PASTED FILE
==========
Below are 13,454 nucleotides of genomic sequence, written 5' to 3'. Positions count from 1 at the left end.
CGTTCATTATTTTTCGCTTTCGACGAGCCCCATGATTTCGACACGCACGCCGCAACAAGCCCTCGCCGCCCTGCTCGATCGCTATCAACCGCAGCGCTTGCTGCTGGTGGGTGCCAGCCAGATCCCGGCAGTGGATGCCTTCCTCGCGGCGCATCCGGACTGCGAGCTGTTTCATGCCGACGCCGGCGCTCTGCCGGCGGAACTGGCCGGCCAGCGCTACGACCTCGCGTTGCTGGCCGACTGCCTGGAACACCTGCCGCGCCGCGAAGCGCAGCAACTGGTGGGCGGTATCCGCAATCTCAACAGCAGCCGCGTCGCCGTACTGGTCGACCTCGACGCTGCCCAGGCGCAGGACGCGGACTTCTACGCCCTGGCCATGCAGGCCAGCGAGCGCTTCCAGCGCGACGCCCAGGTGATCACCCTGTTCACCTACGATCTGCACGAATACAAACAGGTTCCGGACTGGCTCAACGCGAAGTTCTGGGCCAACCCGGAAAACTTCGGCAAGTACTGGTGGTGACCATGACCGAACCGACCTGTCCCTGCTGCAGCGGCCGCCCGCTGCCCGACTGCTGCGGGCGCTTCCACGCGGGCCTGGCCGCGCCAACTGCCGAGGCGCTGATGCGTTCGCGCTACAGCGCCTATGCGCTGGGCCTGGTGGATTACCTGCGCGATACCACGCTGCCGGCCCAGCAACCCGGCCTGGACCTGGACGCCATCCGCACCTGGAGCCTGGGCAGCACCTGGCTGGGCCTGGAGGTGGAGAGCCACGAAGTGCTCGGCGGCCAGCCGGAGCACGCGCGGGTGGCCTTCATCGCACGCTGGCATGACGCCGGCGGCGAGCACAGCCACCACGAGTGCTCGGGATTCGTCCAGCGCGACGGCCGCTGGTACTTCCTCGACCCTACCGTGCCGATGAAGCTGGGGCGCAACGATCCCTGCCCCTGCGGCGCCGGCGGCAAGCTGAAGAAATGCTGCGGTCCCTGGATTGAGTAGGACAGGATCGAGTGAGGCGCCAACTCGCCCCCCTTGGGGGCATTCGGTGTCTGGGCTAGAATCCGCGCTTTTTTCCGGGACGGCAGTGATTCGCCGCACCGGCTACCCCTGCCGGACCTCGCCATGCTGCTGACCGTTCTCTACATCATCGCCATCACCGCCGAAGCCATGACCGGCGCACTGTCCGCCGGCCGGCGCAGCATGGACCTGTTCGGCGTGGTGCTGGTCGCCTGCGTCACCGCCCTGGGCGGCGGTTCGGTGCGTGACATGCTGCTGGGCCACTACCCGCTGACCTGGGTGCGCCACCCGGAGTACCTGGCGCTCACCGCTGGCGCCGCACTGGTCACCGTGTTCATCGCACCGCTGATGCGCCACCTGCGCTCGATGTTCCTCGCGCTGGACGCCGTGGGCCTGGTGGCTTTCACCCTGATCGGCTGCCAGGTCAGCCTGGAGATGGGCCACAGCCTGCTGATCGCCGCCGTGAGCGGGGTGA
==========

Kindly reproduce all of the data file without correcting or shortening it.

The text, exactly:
Below are 13,454 nucleotides of genomic sequence, written 5' to 3'. Positions count from 1 at the left end.
CGTTCATTATTTTTCGCTTTCGACGAGCCCCATGATTTCGACACGCACGCCGCAACAAGCCCTCGCCGCCCTGCTCGATCGCTATCAACCGCAGCGCTTGCTGCTGGTGGGTGCCAGCCAGATCCCGGCAGTGGATGCCTTCCTCGCGGCGCATCCGGACTGCGAGCTGTTTCATGCCGACGCCGGCGCTCTGCCGGCGGAACTGGCCGGCCAGCGCTACGACCTCGCGTTGCTGGCCGACTGCCTGGAACACCTGCCGCGCCGCGAAGCGCAGCAACTGGTGGGCGGTATCCGCAATCTCAACAGCAGCCGCGTCGCCGTACTGGTCGACCTCGACGCTGCCCAGGCGCAGGACGCGGACTTCTACGCCCTGGCCATGCAGGCCAGCGAGCGCTTCCAGCGCGACGCCCAGGTGATCACCCTGTTCACCTACGATCTGCACGAATACAAACAGGTTCCGGACTGGCTCAACGCGAAGTTCTGGGCCAACCCGGAAAACTTCGGCAAGTACTGGTGGTGACCATGACCGAACCGACCTGTCCCTGCTGCAGCGGCCGCCCGCTGCCCGACTGCTGCGGGCGCTTCCACGCGGGCCTGGCCGCGCCAACTGCCGAGGCGCTGATGCGTTCGCGCTACAGCGCCTATGCGCTGGGCCTGGTGGATTACCTGCGCGATACCACGCTGCCGGCCCAGCAACCCGGCCTGGACCTGGACGCCATCCGCACCTGGAGCCTGGGCAGCACCTGGCTGGGCCTGGAGGTGGAGAGCCACGAAGTGCTCGGCGGCCAGCCGGAGCACGCGCGGGTGGCCTTCATCGCACGCTGGCATGACGCCGGCGGCGAGCACAGCCACCACGAGTGCTCGGGATTCGTCCAGCGCGACGGCCGCTGGTACTTCCTCGACCCTACCGTGCCGATGAAGCTGGGGCGCAACGATCCCTGCCCCTGCGGCGCCGGCGGCAAGCTGAAGAAATGCTGCGGTCCCTGGATTGAGTAGGACAGGATCGAGTGAGGCGCCAACTCGCCCCCCTTGGGGGCATTCGGTGTCTGGGCTAGAATCCGCGCTTTTTTCCGGGACGGCAGTGATTCGCCGCACCGGCTACCCCTGCCGGACCTCGCCATGCTGCTGACCGTTCTCTACATCATCGCCATCACCGCCGAAGCCATGACCGGCGCACTGTCCGCCGGCCGGCGCAGCATGGACCTGTTCGGCGTGGTGCTGGTCGCCTGCGTCACCGCCCTGGGCGGCGGTTCGGTGCGTGACATGCTGCTGGGCCACTACCCGCTGACCTGGGTGCGCCACCCGGAGTACCTGGCGCTCACCGCTGGCGCCGCACTGGTCACCGTGTTCATCGCACCGCTGATGCGCCACCTGCGCTCGATGTTCCTCGCGCTGGACGCCGTGGGCCTGGTGGCTTTCACCCTGATCGGCTGCCAGGTCAGCCTGGAGATGGGCCACAGCCTGCTGATCGCCGCCGTGAGCGGGGTGA